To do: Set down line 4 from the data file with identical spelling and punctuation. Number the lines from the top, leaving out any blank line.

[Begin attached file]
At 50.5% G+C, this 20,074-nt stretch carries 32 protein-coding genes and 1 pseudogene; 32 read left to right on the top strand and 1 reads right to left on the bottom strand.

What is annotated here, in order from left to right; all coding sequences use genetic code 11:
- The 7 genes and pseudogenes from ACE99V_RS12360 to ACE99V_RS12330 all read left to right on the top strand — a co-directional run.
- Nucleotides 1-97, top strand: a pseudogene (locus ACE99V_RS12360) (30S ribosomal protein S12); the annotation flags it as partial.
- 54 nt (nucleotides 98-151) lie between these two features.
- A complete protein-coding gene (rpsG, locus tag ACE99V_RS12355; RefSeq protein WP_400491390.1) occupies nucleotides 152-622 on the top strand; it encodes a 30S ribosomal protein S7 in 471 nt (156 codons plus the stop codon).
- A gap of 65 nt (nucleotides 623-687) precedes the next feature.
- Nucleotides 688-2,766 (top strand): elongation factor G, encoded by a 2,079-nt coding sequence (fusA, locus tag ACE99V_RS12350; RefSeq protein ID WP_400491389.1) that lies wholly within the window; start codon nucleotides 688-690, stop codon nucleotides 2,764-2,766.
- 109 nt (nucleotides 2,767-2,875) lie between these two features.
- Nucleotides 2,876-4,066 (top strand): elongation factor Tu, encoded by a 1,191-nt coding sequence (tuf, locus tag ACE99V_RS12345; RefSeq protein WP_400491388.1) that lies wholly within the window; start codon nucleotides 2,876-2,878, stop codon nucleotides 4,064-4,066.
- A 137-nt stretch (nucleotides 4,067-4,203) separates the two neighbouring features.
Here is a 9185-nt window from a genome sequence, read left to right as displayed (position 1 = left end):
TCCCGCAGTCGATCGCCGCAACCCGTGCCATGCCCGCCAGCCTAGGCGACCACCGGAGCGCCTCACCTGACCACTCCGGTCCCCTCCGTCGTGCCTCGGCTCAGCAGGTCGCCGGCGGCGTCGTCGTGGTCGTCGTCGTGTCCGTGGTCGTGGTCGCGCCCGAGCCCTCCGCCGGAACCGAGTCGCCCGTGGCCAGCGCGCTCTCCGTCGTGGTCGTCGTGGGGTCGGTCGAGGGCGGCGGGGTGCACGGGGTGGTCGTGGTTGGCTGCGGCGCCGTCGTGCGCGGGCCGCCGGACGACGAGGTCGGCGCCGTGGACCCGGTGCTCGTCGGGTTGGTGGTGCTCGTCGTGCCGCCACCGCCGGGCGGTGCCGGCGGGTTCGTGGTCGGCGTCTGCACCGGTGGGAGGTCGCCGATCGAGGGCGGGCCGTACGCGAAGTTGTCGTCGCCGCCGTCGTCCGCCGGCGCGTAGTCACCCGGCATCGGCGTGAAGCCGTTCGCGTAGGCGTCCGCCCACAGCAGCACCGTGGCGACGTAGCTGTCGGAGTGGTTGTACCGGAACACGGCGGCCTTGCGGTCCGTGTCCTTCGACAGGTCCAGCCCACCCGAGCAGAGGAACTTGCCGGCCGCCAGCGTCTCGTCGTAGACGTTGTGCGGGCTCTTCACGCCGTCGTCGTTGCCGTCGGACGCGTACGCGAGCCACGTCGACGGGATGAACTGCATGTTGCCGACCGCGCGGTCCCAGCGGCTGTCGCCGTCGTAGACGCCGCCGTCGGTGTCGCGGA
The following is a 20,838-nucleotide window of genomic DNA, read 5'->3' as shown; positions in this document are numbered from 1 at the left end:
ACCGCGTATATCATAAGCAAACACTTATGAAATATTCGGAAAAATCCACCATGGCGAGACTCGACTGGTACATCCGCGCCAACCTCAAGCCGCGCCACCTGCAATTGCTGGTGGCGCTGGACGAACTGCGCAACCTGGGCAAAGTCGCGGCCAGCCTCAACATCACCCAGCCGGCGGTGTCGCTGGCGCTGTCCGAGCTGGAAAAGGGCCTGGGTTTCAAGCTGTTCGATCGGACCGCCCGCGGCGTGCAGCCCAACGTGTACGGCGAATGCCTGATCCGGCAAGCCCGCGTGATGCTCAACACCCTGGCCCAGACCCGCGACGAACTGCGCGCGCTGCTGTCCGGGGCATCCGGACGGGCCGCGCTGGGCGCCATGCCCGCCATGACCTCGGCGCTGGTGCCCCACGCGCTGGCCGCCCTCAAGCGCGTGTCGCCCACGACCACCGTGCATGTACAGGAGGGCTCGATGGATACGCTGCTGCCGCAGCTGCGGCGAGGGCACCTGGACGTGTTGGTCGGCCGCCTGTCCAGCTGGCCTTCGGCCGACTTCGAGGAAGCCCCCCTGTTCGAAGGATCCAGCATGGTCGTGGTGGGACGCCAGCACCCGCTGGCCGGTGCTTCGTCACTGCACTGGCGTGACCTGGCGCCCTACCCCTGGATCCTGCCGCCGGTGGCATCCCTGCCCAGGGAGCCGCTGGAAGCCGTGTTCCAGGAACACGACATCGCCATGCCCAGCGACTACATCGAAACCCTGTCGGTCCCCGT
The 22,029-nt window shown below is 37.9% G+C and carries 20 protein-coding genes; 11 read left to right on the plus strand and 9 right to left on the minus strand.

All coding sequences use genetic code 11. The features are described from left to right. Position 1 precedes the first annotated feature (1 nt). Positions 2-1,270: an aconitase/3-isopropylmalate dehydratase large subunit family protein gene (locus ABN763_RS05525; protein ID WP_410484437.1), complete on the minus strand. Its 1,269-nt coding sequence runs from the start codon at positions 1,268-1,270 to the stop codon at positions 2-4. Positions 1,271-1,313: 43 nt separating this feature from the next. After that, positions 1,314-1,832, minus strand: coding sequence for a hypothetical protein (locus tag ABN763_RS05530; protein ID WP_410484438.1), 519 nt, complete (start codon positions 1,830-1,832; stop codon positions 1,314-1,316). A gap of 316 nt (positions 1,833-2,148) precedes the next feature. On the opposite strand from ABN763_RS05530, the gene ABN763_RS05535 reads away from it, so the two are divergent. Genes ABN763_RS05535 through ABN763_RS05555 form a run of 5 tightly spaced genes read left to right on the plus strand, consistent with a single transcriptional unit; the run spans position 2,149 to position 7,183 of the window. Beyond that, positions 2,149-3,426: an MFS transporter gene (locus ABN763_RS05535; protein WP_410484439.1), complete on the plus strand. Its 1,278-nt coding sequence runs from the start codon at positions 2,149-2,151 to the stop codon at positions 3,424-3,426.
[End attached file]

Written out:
- Nucleotides 1-97, top strand: a pseudogene (locus ACE99V_RS12360) (30S ribosomal protein S12); the annotation flags it as partial.